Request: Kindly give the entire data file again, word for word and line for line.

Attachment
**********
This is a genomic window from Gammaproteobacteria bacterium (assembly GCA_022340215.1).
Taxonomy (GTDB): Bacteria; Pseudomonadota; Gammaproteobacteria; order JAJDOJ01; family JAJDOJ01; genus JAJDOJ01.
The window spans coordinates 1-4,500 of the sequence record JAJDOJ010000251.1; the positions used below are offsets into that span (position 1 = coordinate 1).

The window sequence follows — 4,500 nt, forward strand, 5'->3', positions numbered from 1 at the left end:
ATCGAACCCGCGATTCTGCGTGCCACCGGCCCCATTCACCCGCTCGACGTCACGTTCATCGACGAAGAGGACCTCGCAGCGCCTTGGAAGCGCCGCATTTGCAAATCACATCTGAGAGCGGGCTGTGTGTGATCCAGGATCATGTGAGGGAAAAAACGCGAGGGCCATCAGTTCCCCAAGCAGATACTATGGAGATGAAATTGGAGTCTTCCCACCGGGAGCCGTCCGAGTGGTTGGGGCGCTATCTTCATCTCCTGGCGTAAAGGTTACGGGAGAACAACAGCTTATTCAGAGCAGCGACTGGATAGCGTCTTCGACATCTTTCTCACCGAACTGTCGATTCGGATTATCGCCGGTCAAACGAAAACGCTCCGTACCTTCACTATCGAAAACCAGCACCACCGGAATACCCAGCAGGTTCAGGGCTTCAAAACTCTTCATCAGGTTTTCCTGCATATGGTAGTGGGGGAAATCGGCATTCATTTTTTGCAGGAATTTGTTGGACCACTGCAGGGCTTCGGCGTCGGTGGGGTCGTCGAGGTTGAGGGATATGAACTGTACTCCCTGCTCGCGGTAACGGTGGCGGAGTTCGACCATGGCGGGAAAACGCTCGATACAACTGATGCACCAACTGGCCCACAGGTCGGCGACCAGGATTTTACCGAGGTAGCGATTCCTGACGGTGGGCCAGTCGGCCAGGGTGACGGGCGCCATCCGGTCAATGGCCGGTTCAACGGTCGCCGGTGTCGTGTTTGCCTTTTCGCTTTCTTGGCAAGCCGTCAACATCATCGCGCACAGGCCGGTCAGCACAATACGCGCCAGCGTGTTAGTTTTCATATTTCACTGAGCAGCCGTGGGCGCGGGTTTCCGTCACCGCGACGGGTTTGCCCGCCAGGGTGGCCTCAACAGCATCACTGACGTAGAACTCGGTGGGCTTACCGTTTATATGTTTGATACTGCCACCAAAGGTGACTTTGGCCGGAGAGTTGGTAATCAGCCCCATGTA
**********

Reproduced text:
This is a genomic window from Gammaproteobacteria bacterium (assembly GCA_022340215.1).
Taxonomy (GTDB): Bacteria; Pseudomonadota; Gammaproteobacteria; order JAJDOJ01; family JAJDOJ01; genus JAJDOJ01.
The window spans coordinates 1-4,500 of the sequence record JAJDOJ010000251.1; the positions used below are offsets into that span (position 1 = coordinate 1).

The window sequence follows — 4,500 nt, forward strand, 5'->3', positions numbered from 1 at the left end:
ATCGAACCCGCGATTCTGCGTGCCACCGGCCCCATTCACCCGCTCGACGTCACGTTCATCGACGAAGAGGACCTCGCAGCGCCTTGGAAGCGCCGCATTTGCAAATCACATCTGAGAGCGGGCTGTGTGTGATCCAGGATCATGTGAGGGAAAAAACGCGAGGGCCATCAGTTCCCCAAGCAGATACTATGGAGATGAAATTGGAGTCTTCCCACCGGGAGCCGTCCGAGTGGTTGGGGCGCTATCTTCATCTCCTGGCGTAAAGGTTACGGGAGAACAACAGCTTATTCAGAGCAGCGACTGGATAGCGTCTTCGACATCTTTCTCACCGAACTGTCGATTCGGATTATCGCCGGTCAAACGAAAACGCTCCGTACCTTCACTATCGAAAACCAGCACCACCGGAATACCCAGCAGGTTCAGGGCTTCAAAACTCTTCATCAGGTTTTCCTGCATATGGTAGTGGGGGAAATCGGCATTCATTTTTTGCAGGAATTTGTTGGACCACTGCAGGGCTTCGGCGTCGGTGGGGTCGTCGAGGTTGAGGGATATGAACTGTACTCCCTGCTCGCGGTAACGGTGGCGGAGTTCGACCATGGCGGGAAAACGCTCGATACAACTGATGCACCAACTGGCCCACAGGTCGGCGACCAGGATTTTACCGAGGTAGCGATTCCTGACGGTGGGCCAGTCGGCCAGGGTGACGGGCGCCATCCGGTCAATGGCCGGTTCAACGGTCGCCGGTGTCGTGTTTGCCTTTTCGCTTTCTTGGCAAGCCGTCAACATCATCGCGCACAGGCCGGTCAGCACAATACGCGCCAGCGTGTTAGTTTTCATATTTCACTGAGCAGCCGTGGGCGCGGGTTTCCGTCACCGCGACGGGTTTGCCCGCCAGGGTGGCCTCAACAGCATCACTGACGTAGAACTCGGTGGGCTTACCGTTTATATGTTTGATACTGCCACCAAAGGTGACTTTGGCCGGAGAGTTGGTAATCAGCCCCATGTA